According to Kampgrounds of America’s September 2020 North American Camping Report, one fourth of the year’s campers took their first camping trip during the pandemic this last summer. Millennials represent 55% of new campers, and 82% have children. It is expected that camping will continue to grow, as it has been over the last several years. The pandemic has given it an extra push because people feel camping is a safe way to vacation.
There are several types of camping: car camping with a tent, backpacking, RV camping, cabin camping, and glamping. Tent camping is a great way to start with the smallest investment. Here’s how you get started.
Recreational Equipment, Incorporated (REI) provides an online shop – here — to buy what you need to get started car camping, but it takes a little more than a list of things to buy. To really camp, you need to have a love of nature, and an understanding that camping is not like being at home or a nice hotel. There is no electricity, no furniture, no stove, no refrigerator, and no cell phone service in some camp grounds. While there is no heating or air conditioning, there is all of the wonder of nature.
Camping 101 Tips
To get started, a great idea is to borrow equipment from friends who are experienced. Or for those who don’t have camping friends, REI rents camping equipment and Tennessee State Parks has partnered with Arrive Outdoors to rent camping gear. But if you are determined to go it alone, here are a few tips.
Have the Appropriate Clothing
Make sure to take everything you will need. Clothing will need to be appropriate to the season, but also be prepared for any eventualities, like a summer downpour or early snow. Never take anything you don’t want to get dirty because camping can be muddy, dusty, and sweaty.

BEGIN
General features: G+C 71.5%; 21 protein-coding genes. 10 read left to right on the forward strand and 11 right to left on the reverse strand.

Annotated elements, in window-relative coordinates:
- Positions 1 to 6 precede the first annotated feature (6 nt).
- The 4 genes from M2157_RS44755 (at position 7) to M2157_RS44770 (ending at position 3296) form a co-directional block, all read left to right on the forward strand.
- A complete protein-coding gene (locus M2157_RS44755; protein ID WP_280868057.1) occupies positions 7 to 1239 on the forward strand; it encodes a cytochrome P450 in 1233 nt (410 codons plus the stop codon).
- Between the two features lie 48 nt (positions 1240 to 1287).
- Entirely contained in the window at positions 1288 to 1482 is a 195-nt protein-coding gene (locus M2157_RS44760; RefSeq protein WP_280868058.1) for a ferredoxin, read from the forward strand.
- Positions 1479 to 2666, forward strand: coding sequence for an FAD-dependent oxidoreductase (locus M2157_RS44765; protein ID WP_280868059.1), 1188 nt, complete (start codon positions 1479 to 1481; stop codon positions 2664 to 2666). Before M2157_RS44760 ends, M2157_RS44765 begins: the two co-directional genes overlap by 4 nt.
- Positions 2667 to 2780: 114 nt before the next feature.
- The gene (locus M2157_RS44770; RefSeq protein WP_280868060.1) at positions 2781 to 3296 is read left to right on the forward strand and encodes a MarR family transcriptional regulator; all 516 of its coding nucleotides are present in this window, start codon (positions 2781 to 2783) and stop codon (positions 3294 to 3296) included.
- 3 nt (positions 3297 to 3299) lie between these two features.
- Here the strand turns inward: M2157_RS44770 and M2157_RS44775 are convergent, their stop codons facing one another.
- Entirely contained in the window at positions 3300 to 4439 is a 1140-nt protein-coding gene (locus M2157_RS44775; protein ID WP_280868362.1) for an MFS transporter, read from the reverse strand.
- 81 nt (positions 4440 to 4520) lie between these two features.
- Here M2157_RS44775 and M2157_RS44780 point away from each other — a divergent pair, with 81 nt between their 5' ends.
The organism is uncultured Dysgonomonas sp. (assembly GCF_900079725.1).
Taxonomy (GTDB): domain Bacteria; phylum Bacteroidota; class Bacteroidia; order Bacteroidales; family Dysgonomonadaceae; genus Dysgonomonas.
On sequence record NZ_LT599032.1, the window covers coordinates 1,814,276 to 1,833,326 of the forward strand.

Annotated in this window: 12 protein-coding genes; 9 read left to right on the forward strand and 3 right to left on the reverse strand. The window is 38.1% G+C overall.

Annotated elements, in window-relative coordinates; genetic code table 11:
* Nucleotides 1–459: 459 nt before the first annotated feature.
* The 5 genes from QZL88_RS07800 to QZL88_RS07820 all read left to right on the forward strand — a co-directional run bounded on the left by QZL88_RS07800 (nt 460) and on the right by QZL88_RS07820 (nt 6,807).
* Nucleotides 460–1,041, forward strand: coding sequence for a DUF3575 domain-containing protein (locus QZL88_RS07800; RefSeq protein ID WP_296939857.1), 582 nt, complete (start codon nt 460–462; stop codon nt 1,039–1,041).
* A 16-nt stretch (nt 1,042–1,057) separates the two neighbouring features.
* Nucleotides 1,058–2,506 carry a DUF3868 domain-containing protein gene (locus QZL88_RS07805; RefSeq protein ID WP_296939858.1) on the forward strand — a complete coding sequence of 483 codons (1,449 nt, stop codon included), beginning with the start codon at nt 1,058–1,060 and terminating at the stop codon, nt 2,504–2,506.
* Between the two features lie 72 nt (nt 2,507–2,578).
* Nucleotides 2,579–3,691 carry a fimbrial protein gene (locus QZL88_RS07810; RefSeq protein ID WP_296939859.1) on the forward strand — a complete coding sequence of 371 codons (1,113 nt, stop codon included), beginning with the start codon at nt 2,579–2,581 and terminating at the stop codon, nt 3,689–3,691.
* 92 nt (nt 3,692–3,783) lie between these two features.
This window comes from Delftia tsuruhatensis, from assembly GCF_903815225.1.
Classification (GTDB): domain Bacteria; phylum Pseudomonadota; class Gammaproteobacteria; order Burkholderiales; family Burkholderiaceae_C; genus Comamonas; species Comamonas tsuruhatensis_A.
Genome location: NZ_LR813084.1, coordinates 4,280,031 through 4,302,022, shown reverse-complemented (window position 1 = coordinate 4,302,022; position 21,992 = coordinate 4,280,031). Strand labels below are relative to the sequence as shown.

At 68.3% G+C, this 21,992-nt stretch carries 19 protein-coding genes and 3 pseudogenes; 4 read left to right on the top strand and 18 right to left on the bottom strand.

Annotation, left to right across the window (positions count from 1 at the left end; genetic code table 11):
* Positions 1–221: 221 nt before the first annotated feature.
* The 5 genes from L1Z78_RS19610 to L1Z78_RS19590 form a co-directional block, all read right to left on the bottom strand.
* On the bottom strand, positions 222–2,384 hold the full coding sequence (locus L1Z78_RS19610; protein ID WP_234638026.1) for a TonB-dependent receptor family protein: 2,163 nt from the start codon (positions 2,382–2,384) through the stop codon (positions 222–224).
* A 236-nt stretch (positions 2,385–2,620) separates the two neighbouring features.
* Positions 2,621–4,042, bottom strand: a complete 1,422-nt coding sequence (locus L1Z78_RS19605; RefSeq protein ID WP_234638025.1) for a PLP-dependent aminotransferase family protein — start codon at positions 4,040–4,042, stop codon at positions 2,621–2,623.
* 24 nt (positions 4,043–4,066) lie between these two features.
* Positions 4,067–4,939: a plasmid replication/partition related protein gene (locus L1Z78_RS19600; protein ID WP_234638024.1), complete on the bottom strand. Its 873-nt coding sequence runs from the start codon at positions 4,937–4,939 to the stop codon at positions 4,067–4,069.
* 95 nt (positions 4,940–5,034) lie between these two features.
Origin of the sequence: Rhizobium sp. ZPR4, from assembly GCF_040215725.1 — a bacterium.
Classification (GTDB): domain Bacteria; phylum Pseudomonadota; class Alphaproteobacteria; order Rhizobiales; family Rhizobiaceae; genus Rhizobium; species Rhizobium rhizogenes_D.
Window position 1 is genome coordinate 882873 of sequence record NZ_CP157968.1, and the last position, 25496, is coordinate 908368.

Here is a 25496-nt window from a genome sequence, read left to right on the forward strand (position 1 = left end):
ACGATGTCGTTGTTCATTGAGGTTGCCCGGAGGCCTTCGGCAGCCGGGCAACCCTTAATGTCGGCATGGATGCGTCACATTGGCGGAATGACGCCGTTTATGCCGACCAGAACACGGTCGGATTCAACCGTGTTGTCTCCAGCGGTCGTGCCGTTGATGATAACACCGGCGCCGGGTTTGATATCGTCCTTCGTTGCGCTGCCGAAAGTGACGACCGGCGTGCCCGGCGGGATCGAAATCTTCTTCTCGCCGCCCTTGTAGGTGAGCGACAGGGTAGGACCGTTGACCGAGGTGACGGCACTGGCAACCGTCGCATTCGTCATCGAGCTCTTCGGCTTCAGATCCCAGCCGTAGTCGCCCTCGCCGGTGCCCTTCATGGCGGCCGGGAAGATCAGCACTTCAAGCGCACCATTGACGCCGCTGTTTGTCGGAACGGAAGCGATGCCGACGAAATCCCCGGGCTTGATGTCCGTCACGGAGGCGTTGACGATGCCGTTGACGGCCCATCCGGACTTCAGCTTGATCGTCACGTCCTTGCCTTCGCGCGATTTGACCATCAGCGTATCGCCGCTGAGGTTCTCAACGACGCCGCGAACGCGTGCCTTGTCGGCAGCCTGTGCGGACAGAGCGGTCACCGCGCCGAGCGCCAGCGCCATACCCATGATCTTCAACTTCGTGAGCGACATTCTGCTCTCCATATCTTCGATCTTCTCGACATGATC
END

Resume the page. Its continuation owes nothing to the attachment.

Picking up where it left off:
Sturdy shoes, like a pair of hiking boots that have already been broken in, and a pair of waterproof slip-on shoes for an on-site shower area, is a must. If there is canoeing or kayaking, have shoes that can get wet and dry fast.
Make a Food Plan
Out in the woods one can’t just pull something out of the fridge and make a meal, everything has to be carried in and out of the site in the car using a thick cooler, a YETI is a good one. A thick cooler keeps ice from melting. Other food must be sealed in airtight containers that keep out bugs and away from frisky raccoons or in some places attract bears. Planning food helps decide how many coolers and storage will be needed. It also helps with decisions on what pots and pans to bring along.
Camping means bringing along most of the kitchen, such as a spatula, a whisk, a scrubber, soap to clean up, and a wash tub. To cook, a two burner stove and extra fuel canisters will provide all you need to cook any meal. And some things can be cooked over the fire.
Set Up Your Home Away from Home
Upon arriving at the camp site, the first thing that needs to be done is to set up camp. This means putting together the tent, pulling together a cooking area, pre-setting up the campfire, and making an eating space with camp chairs and a folding table.
Once the tent is set up, roll out the sleeping bags over an insulated sleep pad. It is best to put a ground sheet under the tent. First timers should pre-set up the tent at home before going out to a camp site or into the woods to know how it all fits together.
Have Good Lighting
Unlike in the city, it gets ultra-dark in the woods. That’s why you can see the stars better. Bring along several types of lighting. A couple of flash lights and fresh back-up batteries, a head light, a lantern or two, and the campfire will keep things warm and bright.
Make sure that you have a flashlight near the tent opening before you go to bed for those who might have to take a trip to the bathroom during the night. Stumbling in the dark can be dangerous.
Find a Camp Ground that Fits Your Needs
Campgrounds have different amenities. If you have no desire to wash in a creek or share the bathroom with a deer, find one that offers a community restroom and showers. Some also provide a picnic table and a grill. And since camping is becoming so popular, make sure to have reservations well in advance.
More Camping Information
To learn about your Tennessee State Parks and make a reservation for a campsite, click here.